Until recently, courts would set bail against defendants in embezzlement or fraud cases in an amount equal to the amount alleged to have been taken. As such, a person with no prior record who has been arrested and charge for stealing one million dollars would have a bail in the amount of one million dollars. The law has now changed to allow for lower bails in large theft cases and when arrested for embezzling large sums of money a person should immediately consult an experienced criminal defense attorney to determine if bail can be reduced or a person can be released on their own recognizance. This issue becomes especially important to persons who are waiting for trial in jail and have never experienced the trauma that can occur when being incarcerated for the first time for any period of time.
If a person can make bail, even it is in a range over $100,000.00, most prosecutors will fight the posting of such bail by filing an ex parte motion under Penal Code section 1275.1 to examine the source of the bail. As such, in order to fight such a motion, a person arrested must consult with an experienced criminal defense attorney who has handled such motions. In most cases, a person posting such a large sum of bail that is challenged by the district attorney must show that the funds are coming from a legitimate source and especially not from the monies or property that have alleged to have been taken from an alleged victim.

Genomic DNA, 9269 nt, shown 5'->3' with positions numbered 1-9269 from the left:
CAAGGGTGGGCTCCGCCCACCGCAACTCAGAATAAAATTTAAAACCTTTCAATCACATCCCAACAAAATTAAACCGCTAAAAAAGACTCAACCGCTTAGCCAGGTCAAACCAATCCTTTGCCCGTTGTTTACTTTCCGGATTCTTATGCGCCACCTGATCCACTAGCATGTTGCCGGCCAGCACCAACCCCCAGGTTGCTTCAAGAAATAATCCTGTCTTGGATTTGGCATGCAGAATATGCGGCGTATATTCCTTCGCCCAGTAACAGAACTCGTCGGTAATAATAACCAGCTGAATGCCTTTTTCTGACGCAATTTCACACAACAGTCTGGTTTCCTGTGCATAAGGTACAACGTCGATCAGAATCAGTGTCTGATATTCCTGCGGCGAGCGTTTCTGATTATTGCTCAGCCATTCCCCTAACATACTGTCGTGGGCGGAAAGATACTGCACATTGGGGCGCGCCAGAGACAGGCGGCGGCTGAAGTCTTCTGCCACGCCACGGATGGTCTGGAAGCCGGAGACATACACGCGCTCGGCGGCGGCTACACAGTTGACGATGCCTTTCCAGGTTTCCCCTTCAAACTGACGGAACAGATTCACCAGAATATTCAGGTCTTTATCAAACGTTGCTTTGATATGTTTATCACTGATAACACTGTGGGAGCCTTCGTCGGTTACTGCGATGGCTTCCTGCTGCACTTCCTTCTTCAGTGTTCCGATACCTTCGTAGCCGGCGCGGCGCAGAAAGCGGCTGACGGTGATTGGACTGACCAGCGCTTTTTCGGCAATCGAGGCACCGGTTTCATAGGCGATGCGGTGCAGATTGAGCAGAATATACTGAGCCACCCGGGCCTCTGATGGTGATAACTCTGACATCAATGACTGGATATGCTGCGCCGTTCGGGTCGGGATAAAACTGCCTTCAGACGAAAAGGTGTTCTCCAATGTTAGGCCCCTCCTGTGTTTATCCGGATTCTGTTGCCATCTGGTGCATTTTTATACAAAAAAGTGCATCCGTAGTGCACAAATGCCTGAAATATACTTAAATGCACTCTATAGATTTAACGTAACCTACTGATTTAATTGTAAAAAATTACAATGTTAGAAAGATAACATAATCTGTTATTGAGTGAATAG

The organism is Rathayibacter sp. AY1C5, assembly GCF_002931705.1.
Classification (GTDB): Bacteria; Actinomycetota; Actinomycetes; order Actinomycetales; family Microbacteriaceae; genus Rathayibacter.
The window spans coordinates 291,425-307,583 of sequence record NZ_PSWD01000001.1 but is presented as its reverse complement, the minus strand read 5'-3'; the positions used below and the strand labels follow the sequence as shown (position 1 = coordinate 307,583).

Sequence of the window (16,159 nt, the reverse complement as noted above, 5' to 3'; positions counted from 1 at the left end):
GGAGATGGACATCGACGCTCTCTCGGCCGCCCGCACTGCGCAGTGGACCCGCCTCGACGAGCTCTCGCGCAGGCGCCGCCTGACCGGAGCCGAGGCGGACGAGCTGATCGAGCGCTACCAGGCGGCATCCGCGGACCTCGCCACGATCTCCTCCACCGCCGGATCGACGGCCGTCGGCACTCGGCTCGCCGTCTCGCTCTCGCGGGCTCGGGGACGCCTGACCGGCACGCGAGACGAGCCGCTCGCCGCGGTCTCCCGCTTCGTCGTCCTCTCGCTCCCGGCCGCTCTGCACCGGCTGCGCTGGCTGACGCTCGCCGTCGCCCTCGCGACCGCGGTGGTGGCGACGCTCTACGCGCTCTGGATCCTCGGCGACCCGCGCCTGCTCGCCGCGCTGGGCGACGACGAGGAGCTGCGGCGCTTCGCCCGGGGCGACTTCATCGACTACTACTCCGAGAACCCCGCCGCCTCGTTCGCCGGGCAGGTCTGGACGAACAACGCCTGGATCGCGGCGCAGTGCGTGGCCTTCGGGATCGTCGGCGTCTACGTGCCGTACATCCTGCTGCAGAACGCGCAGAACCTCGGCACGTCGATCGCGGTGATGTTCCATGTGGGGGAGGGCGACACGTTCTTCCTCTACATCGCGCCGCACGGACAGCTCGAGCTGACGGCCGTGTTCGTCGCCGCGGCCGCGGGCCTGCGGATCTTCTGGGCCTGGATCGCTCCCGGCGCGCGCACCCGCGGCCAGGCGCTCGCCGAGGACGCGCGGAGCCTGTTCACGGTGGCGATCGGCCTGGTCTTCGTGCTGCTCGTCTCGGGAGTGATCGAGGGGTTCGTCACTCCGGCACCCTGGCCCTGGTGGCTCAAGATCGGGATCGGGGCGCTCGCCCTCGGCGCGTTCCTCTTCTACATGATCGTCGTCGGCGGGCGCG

Importance of Retaining A Quality California Criminal Defense Lawyer for Any Theft Charge
As one can see, there are many serious issues that a person faces when charged with fraud or embezzlement involving large sums of money and/or property. However, as with most criminal cases, the hiring of an experienced and thoughtful criminal defense lawyer can lead to a successful result even in the most serious of criminal cases. For additional information and a free consultation to determine your rights, feel free to call 310-623-3771 or toll free 866-229-0101